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Ban All Marriage

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Conservatives keep harping on the fact that marriage is a sacred bond between a man and a woman, instituted by their god Yahweh. To them, all marriages are perforce religious and therefore must follow a particular religious form.

If that's what they truly believe, then the government should ban all marriage. OK, that's a bit harsh, so let's say it should cease to recognize any religious marriage.

Reduce any religious marriage to its social components and it becomes little more than a social contract between two adults of (relatively) sound mind. That's the part the government should continue to recognize. As such, it can recognize the social contracts between any two, three, four or even seventeen people entering a civil union, whether or not those people ascribe to their union religious connotations and irrespective of the particulars of that religious coloring, if any.

It serves no purpose for the government to be involved in any religious business. Christians can keep their Christian marriage, Buddhists can retain their Buddhist marriage, and so on without the government knowing or caring a thing about it. Before the eyes of the government, which are blind to religious identity, all it sees is a social contract between two or more people.

Similarly, no religious institution need recognize a marriage with which it does not identify. It need only recognize the social contract, which grants the same benefits and responsibilities for everyone irrespective of the genders or roles or religions of the individuals involved. You might be tempted to think that the hard-line Christian churches will react to a blindfolded government by ceasing to recognize the marriages of not only gays, but of Muslims and whoever else they don't particularly like. But if history is any indication, you're more likely to see fundamentalist Christian churches failing to recognize the marriages performed by other Christian denominations, such as those that allow female priests or gay ministers to oversee marriage pronouncements.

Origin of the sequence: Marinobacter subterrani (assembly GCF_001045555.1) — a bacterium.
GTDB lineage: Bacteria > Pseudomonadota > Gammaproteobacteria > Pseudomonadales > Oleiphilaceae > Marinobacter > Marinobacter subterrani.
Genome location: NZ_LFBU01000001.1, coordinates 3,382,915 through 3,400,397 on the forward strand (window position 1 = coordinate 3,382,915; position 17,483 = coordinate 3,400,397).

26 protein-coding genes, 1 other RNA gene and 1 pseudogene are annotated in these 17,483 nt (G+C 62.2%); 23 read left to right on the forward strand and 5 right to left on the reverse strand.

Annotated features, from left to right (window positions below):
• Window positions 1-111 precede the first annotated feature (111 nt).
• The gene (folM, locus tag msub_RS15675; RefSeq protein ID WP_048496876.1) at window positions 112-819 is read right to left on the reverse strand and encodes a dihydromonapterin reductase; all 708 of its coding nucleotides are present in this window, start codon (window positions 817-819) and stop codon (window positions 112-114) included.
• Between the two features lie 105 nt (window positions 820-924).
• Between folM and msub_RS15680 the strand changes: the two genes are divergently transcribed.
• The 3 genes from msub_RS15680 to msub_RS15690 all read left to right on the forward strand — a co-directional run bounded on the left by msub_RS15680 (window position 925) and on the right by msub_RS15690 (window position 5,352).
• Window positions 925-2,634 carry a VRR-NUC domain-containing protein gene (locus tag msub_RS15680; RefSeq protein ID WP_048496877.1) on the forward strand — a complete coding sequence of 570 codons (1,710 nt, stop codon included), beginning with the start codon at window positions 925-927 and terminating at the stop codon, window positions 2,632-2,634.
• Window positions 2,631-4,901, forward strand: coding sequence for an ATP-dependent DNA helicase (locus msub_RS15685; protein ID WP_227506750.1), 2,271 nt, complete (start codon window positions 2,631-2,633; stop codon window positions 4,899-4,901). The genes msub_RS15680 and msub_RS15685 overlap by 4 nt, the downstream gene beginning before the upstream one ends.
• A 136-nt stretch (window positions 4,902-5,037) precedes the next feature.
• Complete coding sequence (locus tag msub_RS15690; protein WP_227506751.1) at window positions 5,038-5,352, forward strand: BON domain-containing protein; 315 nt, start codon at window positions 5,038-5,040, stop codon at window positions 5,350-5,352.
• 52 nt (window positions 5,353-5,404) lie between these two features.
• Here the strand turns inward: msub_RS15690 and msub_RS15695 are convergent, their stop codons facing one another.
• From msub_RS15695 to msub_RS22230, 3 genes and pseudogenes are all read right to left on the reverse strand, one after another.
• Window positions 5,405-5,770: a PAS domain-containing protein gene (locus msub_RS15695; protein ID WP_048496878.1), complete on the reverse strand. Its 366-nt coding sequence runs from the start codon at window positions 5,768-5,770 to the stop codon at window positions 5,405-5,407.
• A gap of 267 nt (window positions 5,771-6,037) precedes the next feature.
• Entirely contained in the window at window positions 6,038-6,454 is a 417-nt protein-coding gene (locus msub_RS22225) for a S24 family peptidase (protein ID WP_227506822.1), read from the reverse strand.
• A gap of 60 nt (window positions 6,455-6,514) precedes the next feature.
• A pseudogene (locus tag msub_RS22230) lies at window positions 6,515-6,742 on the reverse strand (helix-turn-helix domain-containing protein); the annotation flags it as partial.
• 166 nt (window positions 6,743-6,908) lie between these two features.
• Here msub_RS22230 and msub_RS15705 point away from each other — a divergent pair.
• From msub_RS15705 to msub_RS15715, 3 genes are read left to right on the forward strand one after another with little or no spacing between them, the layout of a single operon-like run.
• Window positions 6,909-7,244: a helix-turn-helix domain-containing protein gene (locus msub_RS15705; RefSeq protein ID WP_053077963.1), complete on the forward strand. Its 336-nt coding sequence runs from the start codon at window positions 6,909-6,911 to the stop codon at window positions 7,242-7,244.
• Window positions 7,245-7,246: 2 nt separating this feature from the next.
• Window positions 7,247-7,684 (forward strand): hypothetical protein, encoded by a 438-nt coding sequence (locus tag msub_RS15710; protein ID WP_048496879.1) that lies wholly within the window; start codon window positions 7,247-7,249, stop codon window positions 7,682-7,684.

And let them. Who cares, so long as they recognize the social contract? Are Buddhists required to recognize a bar mitzvah, whatever it may imply in an orthodox Jewish community? If a bar mitzvah does not boil down to some wider form of social contract or engagement, it is not only nothing to Buddhists and Hindus, it is ultimately nothing to Jews but a hollow ritual kept alive by habit. 

Without this attitude, the government becomes de facto religious, using a religious sense to determine what is a legitimate union and what is not. I see no reason why seventeen Mormon adults can't enter into a social contract that constitutes civil union. It's not for me and I don't believe in an ounce of their religious superstitions that encourage it, but a group of people experimenting with their lives to see what makes them happy does not infringe on my social rights. They may not even articulate their actions as experiments, but that is exactly what they and all of us are doing with our lives, and we are obliged to respect the experiments with truth that others make.

Of course, if Mormon elders are tossing young boys out of their communities so that plenty of women are available for such ballooning social contracts, that's another matter; but that in and of itself does not speak to the legitimacy of any number of adult citizens of this country engaging in a social contract that results in cohabitation and shared identity.

In a free society, two or more people must be freely able to enter any social contract, so long as it respects the social rights of those in society that dutifully bear their social responsibilities. Yet it is no one's responsibility to recognize any particular religious bond, or even religious identity, directly or indirectly through taxation.

Once the government gets out of the business of consecrating one social contract over another, leaving that business to the people with vivid imaginations, everybody can live happily ever after.
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Sankara Saranam is a writer, philosopher, lecturer, and tireless proponent of pranayama, a technique of intuitive mysticism. He traveled extensively in India and Israel researching and writing on spiritual issues. His first book, Yoga and Judaism (more...)
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